Five films to teach respect to others to children
In the world there are many people and twe are different, although some differences are seen more than others. Therefore, it is essential that we educate our children (who will be the adults and parents of tomorrow) in respect for diversity, to those who for one reason or another without different. With this objective, we present you with five films that can help you in the task.
Because on several occasions we have talked about the importance of cinema as a driving medium and transmitter of ideas, and how it can help us teach certain important values to our children. From friendship to the importance of peace, through respect for animals or solidarity, and also, respect for others.
We have selected only five movies that can help you to work with children respect towards others, be as they are, but surely there are many more. What do you think of these? Have you seen them? We invite you to do it!
Movies for children about respect
It could be said that, in terms of age, there is little more different than an older man and a small child ... or not? In this film children can reflect on respect for others and how we are not always as different as it seems ... friendship can appear anywhere!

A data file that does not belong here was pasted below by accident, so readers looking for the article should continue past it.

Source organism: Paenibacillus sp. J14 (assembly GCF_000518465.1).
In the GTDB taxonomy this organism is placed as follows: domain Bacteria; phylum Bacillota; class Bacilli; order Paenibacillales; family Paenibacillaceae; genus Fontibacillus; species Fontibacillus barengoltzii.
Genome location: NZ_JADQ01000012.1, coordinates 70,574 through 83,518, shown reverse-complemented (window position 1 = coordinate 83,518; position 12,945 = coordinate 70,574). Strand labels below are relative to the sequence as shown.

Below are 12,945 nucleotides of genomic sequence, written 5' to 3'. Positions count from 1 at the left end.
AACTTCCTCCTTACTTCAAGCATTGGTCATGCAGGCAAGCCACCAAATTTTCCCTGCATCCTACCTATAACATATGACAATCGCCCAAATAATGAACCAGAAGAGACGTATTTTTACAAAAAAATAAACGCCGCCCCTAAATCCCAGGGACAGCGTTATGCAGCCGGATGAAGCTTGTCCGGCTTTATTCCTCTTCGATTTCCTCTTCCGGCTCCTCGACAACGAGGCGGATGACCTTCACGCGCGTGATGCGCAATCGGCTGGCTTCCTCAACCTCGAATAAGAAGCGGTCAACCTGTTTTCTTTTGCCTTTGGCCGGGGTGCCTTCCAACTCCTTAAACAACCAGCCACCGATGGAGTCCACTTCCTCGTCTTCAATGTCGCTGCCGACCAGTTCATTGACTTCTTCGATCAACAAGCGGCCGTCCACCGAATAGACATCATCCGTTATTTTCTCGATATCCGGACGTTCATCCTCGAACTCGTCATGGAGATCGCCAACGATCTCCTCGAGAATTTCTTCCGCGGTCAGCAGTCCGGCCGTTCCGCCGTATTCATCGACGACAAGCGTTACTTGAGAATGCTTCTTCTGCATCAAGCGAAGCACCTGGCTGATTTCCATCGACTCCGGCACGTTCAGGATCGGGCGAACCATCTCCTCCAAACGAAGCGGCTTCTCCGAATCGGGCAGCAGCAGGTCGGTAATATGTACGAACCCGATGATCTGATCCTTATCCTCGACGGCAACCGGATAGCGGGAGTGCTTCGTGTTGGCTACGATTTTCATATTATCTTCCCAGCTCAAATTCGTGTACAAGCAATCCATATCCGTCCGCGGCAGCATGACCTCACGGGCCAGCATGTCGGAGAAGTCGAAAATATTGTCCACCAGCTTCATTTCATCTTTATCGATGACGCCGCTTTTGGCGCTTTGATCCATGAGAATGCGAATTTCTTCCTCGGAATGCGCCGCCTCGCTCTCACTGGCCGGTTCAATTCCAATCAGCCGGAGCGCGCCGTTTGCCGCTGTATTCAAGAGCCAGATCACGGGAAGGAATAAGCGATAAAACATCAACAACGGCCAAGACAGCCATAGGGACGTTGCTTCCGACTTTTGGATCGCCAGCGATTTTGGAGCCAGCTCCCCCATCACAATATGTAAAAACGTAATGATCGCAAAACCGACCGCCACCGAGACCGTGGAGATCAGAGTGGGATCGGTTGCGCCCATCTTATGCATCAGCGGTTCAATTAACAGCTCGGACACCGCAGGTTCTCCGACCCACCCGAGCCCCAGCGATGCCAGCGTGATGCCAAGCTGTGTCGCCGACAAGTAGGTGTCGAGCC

Gru, my favorite villain
Another film to realize that appearances are deceiving, and that we can find great people hidden behind a mask of evil or coldness. Therefore, it is essential to respect each other and try to get to know each other.
Now a film classic, this film will teach children a very clear message of the need to respect others, however different they may be * as is the case with the protagonist of this story, who has scissors instead of hands , but that does not stop me from having a big heart.
American History X
This is not a movie for children, but for teenagers (from 13 years old). It is a hard film but it will surely mark a before and after in the adolescent of your home, who will learn how hatred can blind us but there is the opportunity to change and respect others.
François is a young teacher of French language in a troubled school, located in a marginal neighborhood. His students are between 14 and 15 years old, and he does not hesitate to confront them in stimulating verbal battles; but learning democracy can involve real risks. At the beginning of the course, the teachers, full of good intentions, eager to give the best education to their students, arm themselves against discouragement.
But the abysmal difference of culture and attitude clash violently in the classrooms, which are nothing more than a microcosm of contemporary France. As funny as students sometimes are, their behaviors can nip a teacher's enthusiasm in the bud. François's tremendous frankness surprises his students, but his strict sense of ethics falters when young people begin not to accept his methods.
Angela R. Bonachera